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CSU honors faculty inventors at halftime

12 science and engineering faculty inventors recognized at Vikings-Milwaukee game

BY RYAN SHERIDAN

March 3, 2011

Faculty who were honored during halftime

CSU suffered a loss last Thursday when the Vikings fell to Milwaukee, but the Wolstein Center also saw a win for the university as 12 faculty inventors were honored during halftime for their newly minted patents.

Faculty members from the various departments in the colleges of science and engineering took to the court as their names were announced amid cheers from the crowd.

The 12 CSU faculty members honored for their inventions included Mekki Bayachou, associate professor of Chemistry; Baochuan Guo, professor of Chemistry; Michael Kalafatis, professor of Chemistry and Bin Su, assistant professor of Chemistry.

Inventors from the engineering department included Zhiqiang Gao, associate professor of Electrical and Computer Engineering; Mounir Ibrahim, professor of Mechanical Engineering; Majid Rashidi, professor of Mechanical Engineering; Orhan Talu, professor of Chemical and Biomedical Engineering; Taysir Nayfeh, professor of Mechanical Engineering; Richard Martin, NASA and professor of Mechanical Engineering; Joanne Belovich, professor of Chemical and Biomedical Engineering and Sui-Tung Yau, associate professor of Electrical and Computer Engineering.

The halftime ceremony was the first large-scale event held on behalf of the Office of Technology Transfer, which opened its doors last semester in Parker Hannifin Hall.

The office, which is operated by director Leonard Young, assists faculty in patenting their research and inventions.

“This seemed like a good venue,” Young said explaining why he chose the third to last game of the season to honor the inventors. “There are a lot of people here in the middle of the basketball championship, a lot of the inventors’ colleagues are in the audience and President Berkman’s here.”

berkman

CSU is working with faculty to get patents for their inventions and taking their ideas from the labs to the industry and the market.

“This event is really just honoring our faculty, celebrating the fact that they work hard and their research has become patentable,” said Young. “We’re now looking for companies to license the patents in order to bring revenue both to the university and to the inventors.”

The push for faculty patents gives CSU a competitive edge against other research-based Ohio universities like the University of Akron and the University of Toledo, which each average approximately 45 patents a year.

Already contracted and set in motion are plans to install a wind turbine based on a prototype developed by Dr. Rashidi on top of Progressive Field to tap into wind energy and supply power to the stadium.

“It’s very exciting for us,” said Young.

The other patents honored included a nitric oxide sensor, energy conversation technologies, advances in cancer research that inhibit cancerous cell growth, a device that removes ammonia from gas waste and a biosensor that detects chemical threats, among other research.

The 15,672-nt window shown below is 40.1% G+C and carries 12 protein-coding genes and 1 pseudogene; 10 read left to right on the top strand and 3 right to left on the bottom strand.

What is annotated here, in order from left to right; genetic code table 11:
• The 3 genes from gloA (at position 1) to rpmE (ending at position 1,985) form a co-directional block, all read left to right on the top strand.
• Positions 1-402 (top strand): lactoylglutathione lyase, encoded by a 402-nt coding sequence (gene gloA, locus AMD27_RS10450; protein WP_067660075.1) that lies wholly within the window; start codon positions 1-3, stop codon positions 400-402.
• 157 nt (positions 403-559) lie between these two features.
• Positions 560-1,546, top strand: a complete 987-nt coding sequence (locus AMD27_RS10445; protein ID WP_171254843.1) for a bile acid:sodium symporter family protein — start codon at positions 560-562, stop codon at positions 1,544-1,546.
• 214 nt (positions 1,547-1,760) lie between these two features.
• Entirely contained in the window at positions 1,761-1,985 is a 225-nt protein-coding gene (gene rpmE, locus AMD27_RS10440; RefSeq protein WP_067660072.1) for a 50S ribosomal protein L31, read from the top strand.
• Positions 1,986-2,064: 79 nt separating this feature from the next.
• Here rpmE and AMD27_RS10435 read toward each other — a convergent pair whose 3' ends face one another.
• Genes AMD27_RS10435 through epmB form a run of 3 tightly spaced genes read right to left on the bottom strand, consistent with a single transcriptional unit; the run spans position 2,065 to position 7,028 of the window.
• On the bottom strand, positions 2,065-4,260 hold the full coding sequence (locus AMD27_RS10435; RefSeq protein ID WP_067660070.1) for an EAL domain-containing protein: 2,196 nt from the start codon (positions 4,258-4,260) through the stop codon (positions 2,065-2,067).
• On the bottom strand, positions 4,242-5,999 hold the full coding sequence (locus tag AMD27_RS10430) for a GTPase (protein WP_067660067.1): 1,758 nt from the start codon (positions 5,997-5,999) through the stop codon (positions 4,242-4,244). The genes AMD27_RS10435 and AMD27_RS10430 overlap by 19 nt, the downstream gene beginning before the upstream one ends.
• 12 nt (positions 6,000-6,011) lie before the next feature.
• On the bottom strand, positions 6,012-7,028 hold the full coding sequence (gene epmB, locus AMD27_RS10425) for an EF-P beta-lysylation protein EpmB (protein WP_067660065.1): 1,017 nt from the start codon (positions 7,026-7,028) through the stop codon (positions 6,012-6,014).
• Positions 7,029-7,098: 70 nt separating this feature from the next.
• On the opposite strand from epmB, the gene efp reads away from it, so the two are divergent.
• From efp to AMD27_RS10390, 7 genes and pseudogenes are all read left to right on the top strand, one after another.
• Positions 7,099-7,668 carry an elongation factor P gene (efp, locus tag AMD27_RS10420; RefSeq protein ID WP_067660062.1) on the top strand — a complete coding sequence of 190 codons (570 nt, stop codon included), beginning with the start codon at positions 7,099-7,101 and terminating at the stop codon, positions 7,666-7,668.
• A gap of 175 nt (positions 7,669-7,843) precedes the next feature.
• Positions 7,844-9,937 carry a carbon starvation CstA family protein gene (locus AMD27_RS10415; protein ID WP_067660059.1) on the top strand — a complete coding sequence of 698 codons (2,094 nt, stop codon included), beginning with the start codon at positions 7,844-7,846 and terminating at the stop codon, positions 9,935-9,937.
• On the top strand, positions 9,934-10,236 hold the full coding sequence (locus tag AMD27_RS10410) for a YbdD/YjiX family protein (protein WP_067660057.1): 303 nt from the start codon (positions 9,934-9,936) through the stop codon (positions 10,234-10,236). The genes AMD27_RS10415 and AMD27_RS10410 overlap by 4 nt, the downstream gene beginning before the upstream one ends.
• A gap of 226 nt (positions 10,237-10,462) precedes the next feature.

Maria Baker, a graduate engineering student, said CSU’s faculty research is its “best-kept secret” and that she was happy to see members of her college recognized for their work.

Dr. Ibrahim from the Fenn College of Engineering was honored for two patents, both of which are for energy-efficient thermoform burners. Thermoform burners are used to mold and trim plastics into usable products like cups, containers, lids and other products used in food and medical services as well as in the general population.

Thermoform burners are expensive initially, but Ibrahim said that in the long run his technologies, which took five years and a $700,000 grant to develop, would cut the cost of energy usage considerably.

“Once the price difference becomes good enough, our patent will come to the market and take over,” he said.

Many of the science faculty’s patents were for cancer research technology.

Dr. Guo, professor of chemistry, said his advances in cancer research took two years to reach the patent stage. His developments have made for early detection of colon cancer through the analysis of patients’ stool samples.
Guo said he is now in the process of commercializing his technology, adding that working with the Office of Technology Transfer has developed into a “good relationship.”

Members from the business, legal and financial communities were also in attendance at the inventor’s halftime ceremony. Chris McKenna of Carleton, McKenna & Company LLC is one part of a five-member advisory board that measures the commercial value of a patent and assists in taking the invention to interested companies.

“Our role is to make the process more easily understood by the faculty, and with the support from Cleveland State, help commercialize great ideas,” said McKenna. “We’re just a step along the way as facilitators, advisors and to hopefully make connections and introductions.”

McKenna said his board, which also includes representatives from KeyCorp, Hilite International, Inc., Calfee, Halter & Griswold LLP and the BioEnterprise Corporation, gives an outside perspective on the future success and market potential of the patents.

“It’s a new group and we’ve only had a few meetings, but so far it’s been terrific,” said McKenna.